“We had an important visitor here recently. Rank-and-filers like me weren’t officially briefed about it until a few days later, but I happened to walk through the lobby when the limo pulled up out front.”
“So who was it?”
“The IT johnny? What was he doing here?”
“Delivering the virus.”
“The virus he’d been asked to develop for us. The virus his people have been working on for the past 2 years. The virus that will sabotage every attempt to visit any online British dictionary and delete every document and file containing every single English spelling and English definition from every laptop, desktop and server. The virus that will wipe British English off the face of the earth.”
“Crikey,” I breathed.
The silence which followed this was suddenly shattered by a high-pitched continuous electronic wail.
“Fire drill?” I shouted.
“Security alert!” said Jackson, leaping off his chair. “Clara—I should have known! We’ll have to make a run for it!”
By the time we’d shunted the table far enough away from the door to open it, the corridor outside was already full of people. There was a great deal of shouting and arm-waving going on but fortunately for us the prevailing impression was one of confusion rather than vigilance. Instead of trying to melt inconspicuously into this chaos, Jackson immediately became the focus of it by jabbing a forefinger towards the far end of the corridor and shouting “THAT WAY! THAT WAY! THAT WAY!” He did this, moreover, in a voice of such authority that within a short space of time a small stampede had broken out. I was about to join this mad exodus myself when I felt myself being yanked sideways through another doorway.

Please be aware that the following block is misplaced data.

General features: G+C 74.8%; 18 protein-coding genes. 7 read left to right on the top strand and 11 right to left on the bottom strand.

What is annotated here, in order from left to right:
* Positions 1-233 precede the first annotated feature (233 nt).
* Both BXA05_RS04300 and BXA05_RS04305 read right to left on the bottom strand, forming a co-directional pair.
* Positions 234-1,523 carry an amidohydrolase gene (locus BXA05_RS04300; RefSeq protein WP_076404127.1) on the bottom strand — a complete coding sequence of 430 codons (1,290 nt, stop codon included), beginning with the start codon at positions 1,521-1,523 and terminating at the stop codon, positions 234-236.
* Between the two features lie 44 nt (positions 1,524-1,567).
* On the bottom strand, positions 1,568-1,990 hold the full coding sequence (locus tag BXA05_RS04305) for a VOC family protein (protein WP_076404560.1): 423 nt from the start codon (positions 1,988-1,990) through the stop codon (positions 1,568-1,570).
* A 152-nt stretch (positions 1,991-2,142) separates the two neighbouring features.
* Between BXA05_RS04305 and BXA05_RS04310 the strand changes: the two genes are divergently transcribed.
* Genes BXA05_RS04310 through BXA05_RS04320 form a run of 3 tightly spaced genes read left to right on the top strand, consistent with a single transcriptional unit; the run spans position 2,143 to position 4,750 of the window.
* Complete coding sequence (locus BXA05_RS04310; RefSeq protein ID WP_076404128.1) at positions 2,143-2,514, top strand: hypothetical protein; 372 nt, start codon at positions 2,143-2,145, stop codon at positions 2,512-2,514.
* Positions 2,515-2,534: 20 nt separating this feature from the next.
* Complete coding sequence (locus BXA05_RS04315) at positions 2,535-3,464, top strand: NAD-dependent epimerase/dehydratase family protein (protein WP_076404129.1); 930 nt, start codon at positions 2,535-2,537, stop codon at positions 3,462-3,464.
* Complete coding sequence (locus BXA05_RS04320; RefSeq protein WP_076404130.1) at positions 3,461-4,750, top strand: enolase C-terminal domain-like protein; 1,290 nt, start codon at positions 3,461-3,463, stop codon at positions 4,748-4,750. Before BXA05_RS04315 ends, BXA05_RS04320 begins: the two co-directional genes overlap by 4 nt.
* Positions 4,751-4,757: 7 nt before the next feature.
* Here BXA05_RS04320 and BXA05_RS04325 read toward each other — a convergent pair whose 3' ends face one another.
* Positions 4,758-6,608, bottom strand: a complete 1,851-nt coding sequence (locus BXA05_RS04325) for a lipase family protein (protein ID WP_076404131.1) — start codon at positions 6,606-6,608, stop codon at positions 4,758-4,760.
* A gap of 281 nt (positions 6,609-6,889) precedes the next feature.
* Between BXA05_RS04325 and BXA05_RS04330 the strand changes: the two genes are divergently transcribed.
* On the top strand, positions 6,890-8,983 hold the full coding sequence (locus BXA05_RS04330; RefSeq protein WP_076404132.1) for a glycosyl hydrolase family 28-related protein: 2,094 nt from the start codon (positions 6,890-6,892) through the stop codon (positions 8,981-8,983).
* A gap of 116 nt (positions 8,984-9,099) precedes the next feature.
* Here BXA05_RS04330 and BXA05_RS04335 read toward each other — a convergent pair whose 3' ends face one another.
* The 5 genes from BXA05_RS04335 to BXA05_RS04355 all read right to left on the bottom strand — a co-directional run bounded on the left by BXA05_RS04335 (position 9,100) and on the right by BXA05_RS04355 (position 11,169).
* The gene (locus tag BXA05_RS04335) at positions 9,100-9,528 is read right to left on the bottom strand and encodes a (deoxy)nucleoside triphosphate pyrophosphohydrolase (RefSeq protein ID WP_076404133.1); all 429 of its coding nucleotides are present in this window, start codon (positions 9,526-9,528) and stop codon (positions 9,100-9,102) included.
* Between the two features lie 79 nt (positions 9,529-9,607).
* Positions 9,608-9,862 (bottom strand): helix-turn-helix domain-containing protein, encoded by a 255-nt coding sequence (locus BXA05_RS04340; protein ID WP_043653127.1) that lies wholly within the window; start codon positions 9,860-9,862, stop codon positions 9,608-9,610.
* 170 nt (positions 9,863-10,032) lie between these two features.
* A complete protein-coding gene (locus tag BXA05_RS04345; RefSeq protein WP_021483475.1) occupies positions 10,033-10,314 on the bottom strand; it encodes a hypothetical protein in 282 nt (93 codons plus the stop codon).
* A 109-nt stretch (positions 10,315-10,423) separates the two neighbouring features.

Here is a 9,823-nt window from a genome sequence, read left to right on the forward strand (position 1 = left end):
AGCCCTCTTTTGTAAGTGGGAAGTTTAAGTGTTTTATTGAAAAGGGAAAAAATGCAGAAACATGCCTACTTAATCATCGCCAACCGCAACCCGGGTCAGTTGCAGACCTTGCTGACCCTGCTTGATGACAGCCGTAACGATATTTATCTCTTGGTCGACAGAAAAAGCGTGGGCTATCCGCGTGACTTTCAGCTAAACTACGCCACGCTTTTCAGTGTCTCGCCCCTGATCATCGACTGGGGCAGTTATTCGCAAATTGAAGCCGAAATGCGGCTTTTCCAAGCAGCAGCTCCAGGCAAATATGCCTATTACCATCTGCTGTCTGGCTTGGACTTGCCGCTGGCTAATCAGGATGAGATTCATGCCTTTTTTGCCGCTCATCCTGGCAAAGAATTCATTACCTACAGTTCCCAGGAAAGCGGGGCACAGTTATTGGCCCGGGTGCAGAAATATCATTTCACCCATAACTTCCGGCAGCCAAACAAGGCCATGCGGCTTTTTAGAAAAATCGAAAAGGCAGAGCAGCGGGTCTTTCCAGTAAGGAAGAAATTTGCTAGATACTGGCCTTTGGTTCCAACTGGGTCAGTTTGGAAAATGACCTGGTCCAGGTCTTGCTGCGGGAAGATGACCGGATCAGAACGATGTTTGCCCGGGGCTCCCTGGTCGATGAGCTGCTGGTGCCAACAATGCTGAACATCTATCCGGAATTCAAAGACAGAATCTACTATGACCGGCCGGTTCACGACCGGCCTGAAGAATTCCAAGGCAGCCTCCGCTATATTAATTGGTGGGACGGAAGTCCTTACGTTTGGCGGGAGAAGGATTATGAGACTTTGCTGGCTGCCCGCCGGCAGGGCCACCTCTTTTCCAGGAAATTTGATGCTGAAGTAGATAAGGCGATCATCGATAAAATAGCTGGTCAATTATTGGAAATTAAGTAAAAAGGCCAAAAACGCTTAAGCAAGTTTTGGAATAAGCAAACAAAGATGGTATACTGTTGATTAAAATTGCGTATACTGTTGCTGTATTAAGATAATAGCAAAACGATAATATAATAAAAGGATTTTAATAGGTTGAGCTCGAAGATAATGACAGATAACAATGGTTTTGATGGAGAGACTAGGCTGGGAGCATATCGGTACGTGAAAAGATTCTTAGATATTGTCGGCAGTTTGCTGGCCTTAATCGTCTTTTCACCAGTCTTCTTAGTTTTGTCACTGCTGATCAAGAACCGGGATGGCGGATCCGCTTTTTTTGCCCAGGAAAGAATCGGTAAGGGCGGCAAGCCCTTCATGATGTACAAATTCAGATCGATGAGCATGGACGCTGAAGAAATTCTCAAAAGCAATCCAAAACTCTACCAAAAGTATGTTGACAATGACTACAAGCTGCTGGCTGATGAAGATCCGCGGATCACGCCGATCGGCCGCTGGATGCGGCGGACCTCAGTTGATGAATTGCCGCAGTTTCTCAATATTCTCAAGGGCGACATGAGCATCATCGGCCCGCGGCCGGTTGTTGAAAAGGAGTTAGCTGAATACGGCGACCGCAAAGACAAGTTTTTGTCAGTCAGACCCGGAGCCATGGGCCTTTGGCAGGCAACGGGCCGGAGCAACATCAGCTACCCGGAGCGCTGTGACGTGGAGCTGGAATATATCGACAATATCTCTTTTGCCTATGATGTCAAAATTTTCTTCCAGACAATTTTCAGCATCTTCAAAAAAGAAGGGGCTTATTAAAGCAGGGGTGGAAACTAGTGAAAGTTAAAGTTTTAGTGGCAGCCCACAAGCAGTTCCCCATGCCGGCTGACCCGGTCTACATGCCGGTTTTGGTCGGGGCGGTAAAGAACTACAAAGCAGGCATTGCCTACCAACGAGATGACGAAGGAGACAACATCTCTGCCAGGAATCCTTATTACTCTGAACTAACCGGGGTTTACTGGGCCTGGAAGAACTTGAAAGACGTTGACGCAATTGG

“Follow me!” said my young friend, sprinting off down some kind of service passageway.
“Where are we going!?” I gasped, struggling to keep up with him.
“Just keep running!” he shouted back, “I have an idea!”
We ran for at least thirty seconds, adrenalin helping me sustain a pace I hadn’t managed since running for buses as an undergraduate. To make matters worse, the ceiling of the passageway was low and traversed at intervals by pipes, so I had to duck repeatedly. But just when I began to think my lungs would burst, Jackson slowed to a cautious trot and a moment later we rounded a bend and came out onto a gantry overlooking an open warehouse space. At the far end of it daylight streamed in through a entrance framing a ramp leading up to the street. Across the bottom of this ramp stood four men holding what looked like machine-guns. There was nobody else on the ground, but just inside the entrance two fork-lifts were loading crates noisily into the back of a large truck.
“The dispatch centre,” whispered Jackson excitedly.
“What’s . . . being . . . dispatched?” I panted.
“Hundreds of thousands of infected CD’s, DVD’s and hard drives,” he replied. “And hopefully one perfectly healthy lepidopterist. Let’s go!”
We climbed swiftly down a ladder and made our way around the perimeter of the room until we stood in the shadow of one of the crates. Jackson swung around to face me and I saw, with a sudden loosening sensation in my lower digestive tract, that he had taken out his gun.
“Ah,” I said. “So you are going to shoot me after all. Pity.”